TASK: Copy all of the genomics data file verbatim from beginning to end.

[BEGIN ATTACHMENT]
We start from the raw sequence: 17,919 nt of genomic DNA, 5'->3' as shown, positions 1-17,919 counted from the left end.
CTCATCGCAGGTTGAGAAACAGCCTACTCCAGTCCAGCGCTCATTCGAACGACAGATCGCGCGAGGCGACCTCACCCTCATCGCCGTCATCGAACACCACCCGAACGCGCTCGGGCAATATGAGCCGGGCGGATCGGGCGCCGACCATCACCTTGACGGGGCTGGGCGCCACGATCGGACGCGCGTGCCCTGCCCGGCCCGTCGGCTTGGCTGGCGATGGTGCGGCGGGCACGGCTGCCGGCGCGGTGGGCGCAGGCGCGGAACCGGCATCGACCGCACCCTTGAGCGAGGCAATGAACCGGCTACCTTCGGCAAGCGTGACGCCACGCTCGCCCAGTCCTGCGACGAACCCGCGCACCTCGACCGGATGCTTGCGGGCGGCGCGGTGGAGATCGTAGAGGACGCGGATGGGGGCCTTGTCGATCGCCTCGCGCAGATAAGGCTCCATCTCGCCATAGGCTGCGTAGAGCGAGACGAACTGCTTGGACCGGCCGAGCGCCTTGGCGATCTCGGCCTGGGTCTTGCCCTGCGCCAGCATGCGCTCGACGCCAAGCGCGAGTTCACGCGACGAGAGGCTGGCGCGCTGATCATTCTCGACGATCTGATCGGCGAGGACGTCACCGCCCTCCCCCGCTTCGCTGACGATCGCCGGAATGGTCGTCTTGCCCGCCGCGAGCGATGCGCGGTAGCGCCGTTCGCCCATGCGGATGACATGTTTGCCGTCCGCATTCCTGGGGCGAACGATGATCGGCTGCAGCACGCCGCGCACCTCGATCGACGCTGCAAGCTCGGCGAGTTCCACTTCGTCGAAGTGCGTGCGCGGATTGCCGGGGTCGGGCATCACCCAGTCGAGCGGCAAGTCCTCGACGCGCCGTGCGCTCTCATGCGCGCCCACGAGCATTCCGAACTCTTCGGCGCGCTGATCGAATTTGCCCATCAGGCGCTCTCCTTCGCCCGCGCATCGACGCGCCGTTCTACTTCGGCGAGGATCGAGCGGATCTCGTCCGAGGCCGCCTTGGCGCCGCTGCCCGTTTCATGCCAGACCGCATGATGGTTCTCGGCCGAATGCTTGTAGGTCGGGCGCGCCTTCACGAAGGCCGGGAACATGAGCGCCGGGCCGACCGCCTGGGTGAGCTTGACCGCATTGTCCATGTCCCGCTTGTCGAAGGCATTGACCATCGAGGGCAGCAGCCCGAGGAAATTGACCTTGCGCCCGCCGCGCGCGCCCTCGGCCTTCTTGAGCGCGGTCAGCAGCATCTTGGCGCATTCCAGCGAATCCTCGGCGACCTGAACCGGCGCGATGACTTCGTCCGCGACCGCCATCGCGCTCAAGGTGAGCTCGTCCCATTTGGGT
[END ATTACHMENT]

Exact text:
We start from the raw sequence: 17,919 nt of genomic DNA, 5'->3' as shown, positions 1-17,919 counted from the left end.
CTCATCGCAGGTTGAGAAACAGCCTACTCCAGTCCAGCGCTCATTCGAACGACAGATCGCGCGAGGCGACCTCACCCTCATCGCCGTCATCGAACACCACCCGAACGCGCTCGGGCAATATGAGCCGGGCGGATCGGGCGCCGACCATCACCTTGACGGGGCTGGGCGCCACGATCGGACGCGCGTGCCCTGCCCGGCCCGTCGGCTTGGCTGGCGATGGTGCGGCGGGCACGGCTGCCGGCGCGGTGGGCGCAGGCGCGGAACCGGCATCGACCGCACCCTTGAGCGAGGCAATGAACCGGCTACCTTCGGCAAGCGTGACGCCACGCTCGCCCAGTCCTGCGACGAACCCGCGCACCTCGACCGGATGCTTGCGGGCGGCGCGGTGGAGATCGTAGAGGACGCGGATGGGGGCCTTGTCGATCGCCTCGCGCAGATAAGGCTCCATCTCGCCATAGGCTGCGTAGAGCGAGACGAACTGCTTGGACCGGCCGAGCGCCTTGGCGATCTCGGCCTGGGTCTTGCCCTGCGCCAGCATGCGCTCGACGCCAAGCGCGAGTTCACGCGACGAGAGGCTGGCGCGCTGATCATTCTCGACGATCTGATCGGCGAGGACGTCACCGCCCTCCCCCGCTTCGCTGACGATCGCCGGAATGGTCGTCTTGCCCGCCGCGAGCGATGCGCGGTAGCGCCGTTCGCCCATGCGGATGACATGTTTGCCGTCCGCATTCCTGGGGCGAACGATGATCGGCTGCAGCACGCCGCGCACCTCGATCGACGCTGCAAGCTCGGCGAGTTCCACTTCGTCGAAGTGCGTGCGCGGATTGCCGGGGTCGGGCATCACCCAGTCGAGCGGCAAGTCCTCGACGCGCCGTGCGCTCTCATGCGCGCCCACGAGCATTCCGAACTCTTCGGCGCGCTGATCGAATTTGCCCATCAGGCGCTCTCCTTCGCCCGCGCATCGACGCGCCGTTCTACTTCGGCGAGGATCGAGCGGATCTCGTCCGAGGCCGCCTTGGCGCCGCTGCCCGTTTCATGCCAGACCGCATGATGGTTCTCGGCCGAATGCTTGTAGGTCGGGCGCGCCTTCACGAAGGCCGGGAACATGAGCGCCGGGCCGACCGCCTGGGTGAGCTTGACCGCATTGTCCATGTCCCGCTTGTCGAAGGCATTGACCATCGAGGGCAGCAGCCCGAGGAAATTGACCTTGCGCCCGCCGCGCGCGCCCTCGGCCTTCTTGAGCGCGGTCAGCAGCATCTTGGCGCATTCCAGCGAATCCTCGGCGACCTGAACCGGCGCGATGACTTCGTCCGCGACCGCCATCGCGCTCAAGGTGAGCTCGTCCCATTTGGGT